But mute Tyra will never be. Oh my Lord, will she ever again be silent? She is so free with her copious thoughts and assertions; they are so important, so new and original and necessary every time they spring from those lips (my God, those lips!), and I can almost make myself forget the sounds. But this is how I know I am no longer young. I can’t ignore the significance of the sounds any more. I can’t pretend they are a siren’s song. Meaning keeps creeping in every few syllables, and it is the absolute enemy of beauty. The literal, because it directly relates to action and therefore to degradation, to time and mortality, is the antithesis of beauty. Beauty has to remain abstract, immobile, the illusion of eternity; even the sensual, physical beauty of a living human.
But of course I’ve purposely inverted things here; there are so many countless others who have so much more to say than beautiful young Tyra, and they will never be heard. Isn’t this the real sin? That we’re humoring this beautiful, dare I say it, idiot? Worse, that we are so charmed by physical beauty that we don’t even realize any more that we humor it? That we defer to it absently, as if in a trance?
No; this is nothing compared to the defilement of the noble ideal of beauty. That seems like the murder of youth; like the trampling of innocence itself, even if the object and subject of this defilement are the same entity. Beauty devouring itself! Only in our debased times. Anyway.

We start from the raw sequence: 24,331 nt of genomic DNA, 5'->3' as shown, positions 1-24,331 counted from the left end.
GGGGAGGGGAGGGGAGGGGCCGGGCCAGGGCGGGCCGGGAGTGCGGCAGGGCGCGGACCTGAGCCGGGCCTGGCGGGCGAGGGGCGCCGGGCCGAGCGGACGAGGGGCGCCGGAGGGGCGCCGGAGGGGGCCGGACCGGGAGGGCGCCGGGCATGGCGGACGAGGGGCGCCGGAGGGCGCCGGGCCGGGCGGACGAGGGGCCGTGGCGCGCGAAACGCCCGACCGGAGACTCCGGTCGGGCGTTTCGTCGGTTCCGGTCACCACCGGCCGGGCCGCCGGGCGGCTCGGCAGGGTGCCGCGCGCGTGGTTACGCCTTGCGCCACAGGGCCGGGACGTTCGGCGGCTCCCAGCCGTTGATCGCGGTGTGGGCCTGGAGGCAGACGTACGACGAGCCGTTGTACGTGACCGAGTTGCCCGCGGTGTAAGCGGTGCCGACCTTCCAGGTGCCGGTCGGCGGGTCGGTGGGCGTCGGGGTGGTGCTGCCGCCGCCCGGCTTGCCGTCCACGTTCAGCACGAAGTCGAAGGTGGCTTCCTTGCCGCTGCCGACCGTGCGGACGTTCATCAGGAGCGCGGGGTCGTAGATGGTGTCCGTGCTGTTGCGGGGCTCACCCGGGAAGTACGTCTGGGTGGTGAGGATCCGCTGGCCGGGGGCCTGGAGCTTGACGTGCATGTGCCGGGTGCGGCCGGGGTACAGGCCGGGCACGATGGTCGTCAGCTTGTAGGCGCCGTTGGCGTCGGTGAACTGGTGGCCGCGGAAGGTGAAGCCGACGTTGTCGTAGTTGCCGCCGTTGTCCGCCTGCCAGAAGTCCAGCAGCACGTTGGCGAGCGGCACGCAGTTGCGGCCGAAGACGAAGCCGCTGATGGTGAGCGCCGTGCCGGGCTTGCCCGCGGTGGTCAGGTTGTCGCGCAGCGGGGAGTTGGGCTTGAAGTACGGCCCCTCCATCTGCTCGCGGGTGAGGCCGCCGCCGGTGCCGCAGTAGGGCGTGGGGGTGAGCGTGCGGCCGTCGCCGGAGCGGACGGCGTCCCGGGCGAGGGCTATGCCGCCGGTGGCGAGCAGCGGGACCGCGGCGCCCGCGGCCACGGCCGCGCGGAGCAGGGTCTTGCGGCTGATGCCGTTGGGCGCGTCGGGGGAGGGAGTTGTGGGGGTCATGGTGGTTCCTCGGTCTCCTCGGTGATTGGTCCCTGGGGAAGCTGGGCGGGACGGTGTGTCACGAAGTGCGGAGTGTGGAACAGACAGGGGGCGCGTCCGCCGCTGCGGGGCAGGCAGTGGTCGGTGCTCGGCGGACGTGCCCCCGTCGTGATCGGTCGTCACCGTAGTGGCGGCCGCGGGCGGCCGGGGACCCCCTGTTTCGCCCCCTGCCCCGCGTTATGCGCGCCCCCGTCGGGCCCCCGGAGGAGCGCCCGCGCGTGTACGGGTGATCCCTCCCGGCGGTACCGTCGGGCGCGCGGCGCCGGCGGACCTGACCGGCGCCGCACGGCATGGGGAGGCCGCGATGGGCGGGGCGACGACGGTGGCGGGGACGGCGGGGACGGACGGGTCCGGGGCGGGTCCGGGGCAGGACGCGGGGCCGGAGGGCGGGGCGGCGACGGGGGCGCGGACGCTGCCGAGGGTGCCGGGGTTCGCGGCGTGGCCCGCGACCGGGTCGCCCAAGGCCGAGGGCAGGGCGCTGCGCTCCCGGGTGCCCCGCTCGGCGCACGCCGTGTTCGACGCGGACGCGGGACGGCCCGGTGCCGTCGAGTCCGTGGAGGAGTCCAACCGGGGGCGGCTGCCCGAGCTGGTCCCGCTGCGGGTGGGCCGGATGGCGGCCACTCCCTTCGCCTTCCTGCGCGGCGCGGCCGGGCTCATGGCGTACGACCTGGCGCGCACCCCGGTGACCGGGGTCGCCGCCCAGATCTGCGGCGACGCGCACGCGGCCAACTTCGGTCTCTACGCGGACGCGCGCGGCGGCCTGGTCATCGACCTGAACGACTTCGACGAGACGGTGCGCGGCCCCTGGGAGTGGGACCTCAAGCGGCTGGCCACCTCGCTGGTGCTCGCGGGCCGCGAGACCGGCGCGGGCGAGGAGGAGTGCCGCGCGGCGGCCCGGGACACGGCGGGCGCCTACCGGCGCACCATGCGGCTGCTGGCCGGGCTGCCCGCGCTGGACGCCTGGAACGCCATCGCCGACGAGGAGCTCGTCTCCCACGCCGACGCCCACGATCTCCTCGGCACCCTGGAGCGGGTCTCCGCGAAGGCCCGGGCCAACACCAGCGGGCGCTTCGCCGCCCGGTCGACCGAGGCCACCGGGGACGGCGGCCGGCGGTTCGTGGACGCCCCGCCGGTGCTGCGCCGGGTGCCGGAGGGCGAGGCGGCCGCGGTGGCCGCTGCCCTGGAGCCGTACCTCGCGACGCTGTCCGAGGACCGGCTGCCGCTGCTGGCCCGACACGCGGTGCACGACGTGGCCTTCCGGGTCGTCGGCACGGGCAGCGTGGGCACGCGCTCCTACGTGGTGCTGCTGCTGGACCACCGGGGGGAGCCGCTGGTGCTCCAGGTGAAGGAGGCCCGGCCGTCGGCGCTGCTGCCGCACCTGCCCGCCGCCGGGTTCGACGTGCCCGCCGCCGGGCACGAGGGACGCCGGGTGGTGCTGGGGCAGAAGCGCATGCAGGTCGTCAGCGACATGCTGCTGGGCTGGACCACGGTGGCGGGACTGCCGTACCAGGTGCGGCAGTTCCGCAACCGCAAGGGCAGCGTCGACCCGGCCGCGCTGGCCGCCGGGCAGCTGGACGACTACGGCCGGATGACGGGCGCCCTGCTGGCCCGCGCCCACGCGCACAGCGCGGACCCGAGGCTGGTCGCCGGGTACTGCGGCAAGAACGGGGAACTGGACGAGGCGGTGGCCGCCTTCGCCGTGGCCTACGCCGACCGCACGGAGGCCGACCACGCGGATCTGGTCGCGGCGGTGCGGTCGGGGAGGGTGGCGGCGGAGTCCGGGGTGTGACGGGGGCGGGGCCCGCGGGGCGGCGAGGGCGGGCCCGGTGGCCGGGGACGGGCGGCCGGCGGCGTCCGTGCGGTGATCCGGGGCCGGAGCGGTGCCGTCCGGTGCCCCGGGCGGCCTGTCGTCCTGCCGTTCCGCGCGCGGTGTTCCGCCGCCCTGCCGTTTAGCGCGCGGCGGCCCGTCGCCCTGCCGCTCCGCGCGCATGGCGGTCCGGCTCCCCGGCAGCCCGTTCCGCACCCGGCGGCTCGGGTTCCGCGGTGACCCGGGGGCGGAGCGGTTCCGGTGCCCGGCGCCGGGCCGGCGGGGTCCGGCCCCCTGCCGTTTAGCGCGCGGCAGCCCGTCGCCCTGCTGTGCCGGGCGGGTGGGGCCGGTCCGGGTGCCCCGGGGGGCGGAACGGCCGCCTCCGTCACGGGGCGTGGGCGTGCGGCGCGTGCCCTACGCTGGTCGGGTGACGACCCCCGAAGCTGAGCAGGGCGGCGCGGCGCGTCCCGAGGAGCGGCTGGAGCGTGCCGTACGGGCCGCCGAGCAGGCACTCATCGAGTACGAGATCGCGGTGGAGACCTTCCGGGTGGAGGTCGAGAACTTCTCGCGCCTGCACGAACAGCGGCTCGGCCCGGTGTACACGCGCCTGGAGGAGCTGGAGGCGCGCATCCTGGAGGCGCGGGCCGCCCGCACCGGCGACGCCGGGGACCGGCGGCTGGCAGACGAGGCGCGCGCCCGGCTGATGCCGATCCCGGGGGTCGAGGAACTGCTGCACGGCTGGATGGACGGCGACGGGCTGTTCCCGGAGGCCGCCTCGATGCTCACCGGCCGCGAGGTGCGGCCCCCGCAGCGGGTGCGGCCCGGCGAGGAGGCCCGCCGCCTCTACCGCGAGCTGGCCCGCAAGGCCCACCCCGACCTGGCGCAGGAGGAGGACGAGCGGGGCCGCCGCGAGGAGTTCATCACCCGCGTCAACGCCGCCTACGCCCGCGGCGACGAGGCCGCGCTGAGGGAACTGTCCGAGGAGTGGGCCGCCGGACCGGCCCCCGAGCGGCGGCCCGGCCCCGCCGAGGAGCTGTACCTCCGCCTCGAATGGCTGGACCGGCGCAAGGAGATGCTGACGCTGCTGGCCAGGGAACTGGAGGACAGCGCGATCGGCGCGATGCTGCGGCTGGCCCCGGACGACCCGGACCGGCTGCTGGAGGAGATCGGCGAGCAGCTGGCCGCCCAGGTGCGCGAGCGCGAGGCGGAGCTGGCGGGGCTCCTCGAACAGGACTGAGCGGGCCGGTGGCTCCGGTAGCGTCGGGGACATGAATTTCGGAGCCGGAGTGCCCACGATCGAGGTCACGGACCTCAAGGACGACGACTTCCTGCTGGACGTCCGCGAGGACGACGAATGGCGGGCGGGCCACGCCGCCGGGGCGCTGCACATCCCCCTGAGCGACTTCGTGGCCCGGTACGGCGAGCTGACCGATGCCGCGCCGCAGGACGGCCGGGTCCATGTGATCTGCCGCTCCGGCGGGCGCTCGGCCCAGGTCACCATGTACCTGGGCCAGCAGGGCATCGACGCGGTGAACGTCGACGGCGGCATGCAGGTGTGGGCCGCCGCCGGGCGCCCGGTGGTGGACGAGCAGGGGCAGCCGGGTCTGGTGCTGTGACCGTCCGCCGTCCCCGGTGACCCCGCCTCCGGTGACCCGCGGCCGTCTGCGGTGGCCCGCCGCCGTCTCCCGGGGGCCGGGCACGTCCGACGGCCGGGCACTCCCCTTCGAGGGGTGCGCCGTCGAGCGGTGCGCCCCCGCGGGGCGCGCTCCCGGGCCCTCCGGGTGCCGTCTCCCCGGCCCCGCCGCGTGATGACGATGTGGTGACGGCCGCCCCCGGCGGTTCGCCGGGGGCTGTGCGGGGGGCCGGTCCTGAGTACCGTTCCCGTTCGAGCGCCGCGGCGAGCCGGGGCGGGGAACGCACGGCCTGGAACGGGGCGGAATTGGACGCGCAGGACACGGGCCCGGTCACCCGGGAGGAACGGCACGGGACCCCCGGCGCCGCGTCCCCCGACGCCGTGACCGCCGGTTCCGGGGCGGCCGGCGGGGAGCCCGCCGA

But what a treat I would get on this day! Not since the intrepid Ms. Banks donned a fat suit and discovered to her dismay (and let’s pretend to ours, lest a furrow, heart rending in its charm though it may be, should come to that flawless brow) that obesity is unattractive. But wait—there’s more. This unattractiveness yields a significantly degraded level of treatment from the opposite sex. Yes, it’s true! Men.
Today Tyra would bravely delve further into the brute madness that is masculinity. She would go undercover applying for a job as a stripper. Under about a quarter inch of make-up that would make her no longer beautiful but merely hot. Yes, just like a potential stripper who looks like Tyra Banks.
The first revelation was that Tyra found the inside of the strip club creepy. It was almost endearing how, in our debauched era when young women (perhaps Tyra is dating herself a bit here) are expected to engage in stripper-like behavior as a rite of awareness, she was shocked to witness lap dancing. Of course she quickly became inured to it. It almost seemed, normal. And this troubled her. This poignant observation and we’d only just gotten underway. I almost forgot about the Apocalypse.
It was on to the interview. Skillfully Tyra drew from her interviewer the investigative coup-de-grace: undoubtedly after much edited out baiting, near the end of the interview she learns that there are certain “types” of women (how debasing!) that suit particular customers' preferences (men!); she asks what "type" is she, and—ready yourself—learns that she is an--exotic. Zoom in and freeze on our undercover beauty—minor key shift in the soundtrack; just in case anyone missed it. Break for commercial. Whew!
Not since Gloria Steinem learned the bunny dip. It could only have been better if he had leered at her and used the phrase “brown sugar.”
He may have. I didn’t make it to the other end of the commercial break. Like I said, tempestuous and fickle most days, absent currently. Anyway, I think I hear her key in the lock. I'm going to make like I never noticed she was gone.